This Thursday through Saturday, Basement Arts will perform “Duckwash,” a play in two acts written and directed by LSA junior, Laura Deneau.
“Duckwash” spans two worlds: Reality and the imaginary world of the main character, Jan. Jan is a 60-year-old woman who abandoned her husband and 11 children 20 years prior. She moved out to California to pursue her artistic vision of life and only communicated with her family through a series of cryptic letters. At the time of the play, Jan can no longer communicate with people. She prefers nature, which she feels strongly in touch with.
Her daughter, Gale, is a 40-year-old single mother, attempting to find happiness in her engagement to Yost, the local weatherman. When Gale learns that Jan is ill, she uses the knowledge as an excuse to abandon her confusing life and leaves Michigan for California to take care of her mother. Kyle, Gale”s 20-year-old son, is dissatisfied with his reality and feels abandoned by his mother because of her engagement. In order to escape from his reality, Kyle, too, goes in search of Jan, who has served as a heroic figure in both the lives of her daughter and grandson.
When Gale and Kyle see Jan face to face, however, they are made to realize that all the bright visions Jan bestowed on her family through her letters really came from a woman who is weak and struggling with her own disillusionment.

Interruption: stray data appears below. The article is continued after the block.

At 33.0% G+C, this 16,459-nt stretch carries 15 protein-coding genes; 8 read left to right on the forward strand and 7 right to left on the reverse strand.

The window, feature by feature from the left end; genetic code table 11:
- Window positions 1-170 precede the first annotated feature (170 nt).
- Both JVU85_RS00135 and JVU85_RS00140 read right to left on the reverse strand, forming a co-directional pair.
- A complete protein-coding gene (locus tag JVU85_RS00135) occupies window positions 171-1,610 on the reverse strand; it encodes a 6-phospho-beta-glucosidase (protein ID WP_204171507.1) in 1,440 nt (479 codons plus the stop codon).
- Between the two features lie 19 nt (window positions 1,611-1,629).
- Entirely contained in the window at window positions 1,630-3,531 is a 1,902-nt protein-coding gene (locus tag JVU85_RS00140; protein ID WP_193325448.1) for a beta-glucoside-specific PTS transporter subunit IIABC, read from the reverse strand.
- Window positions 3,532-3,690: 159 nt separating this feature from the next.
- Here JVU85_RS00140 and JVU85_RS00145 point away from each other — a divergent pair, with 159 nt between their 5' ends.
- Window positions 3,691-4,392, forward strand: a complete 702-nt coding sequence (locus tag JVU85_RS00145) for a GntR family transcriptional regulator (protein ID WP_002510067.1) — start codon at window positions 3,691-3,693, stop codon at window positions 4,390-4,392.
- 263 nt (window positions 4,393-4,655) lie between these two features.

In the play, Jan”s disillusionment comes in three forms: Her imaginary friends Apple, Bead and Becca. Apple and Bead represent the effort to create art and meaning out of Jan”s observance of beauty. Becca represents Jan as a young woman, filled with ideals. Becca hovers over the play as a symbol of truth, embodying the happiness that Jan and her family are searching for. “As a family drama, it”s about the stratification that goes on in our society, and the way we separate ourselves into categories of age, with the old living one reality, the young living another and the productive middle-aged stuck somewhere in the suburbs,” said Deneau.
The set of “Duckwash” is very pertinent to its plot. The two worlds, reality and that of Jan”s imagination, exist simultaneously on stage, with a white sheet to separate the two. All action taking place in the imaginary world is preformed in silhouette behind the sheet, with characters moving out from behind the sheet to take part in Jan”s reality.
The interaction the characters have between Jan”s real and imaginary worlds, attempt to demonstrate the struggle between the reality present in family and the beautiful dream existing in artistic expression. “The play comes from a feeling of mine that my generation tends to run away from their families and root-communities to find a place in the world of art, beauty and meaning where they can find themselves and be appreciated by an important audience,” Deneau said.
It is clear that this work is very personal to Deneau. As well as writing and directing “Duckwash,” she also came up with the set plot and is putting together the pertinent costumes for her characters, especially those of Jan”s three imaginary friends. Deneau explained that all the characters, although different, embody different aspects of herself. In this way, she feels a close connection to all of her characters.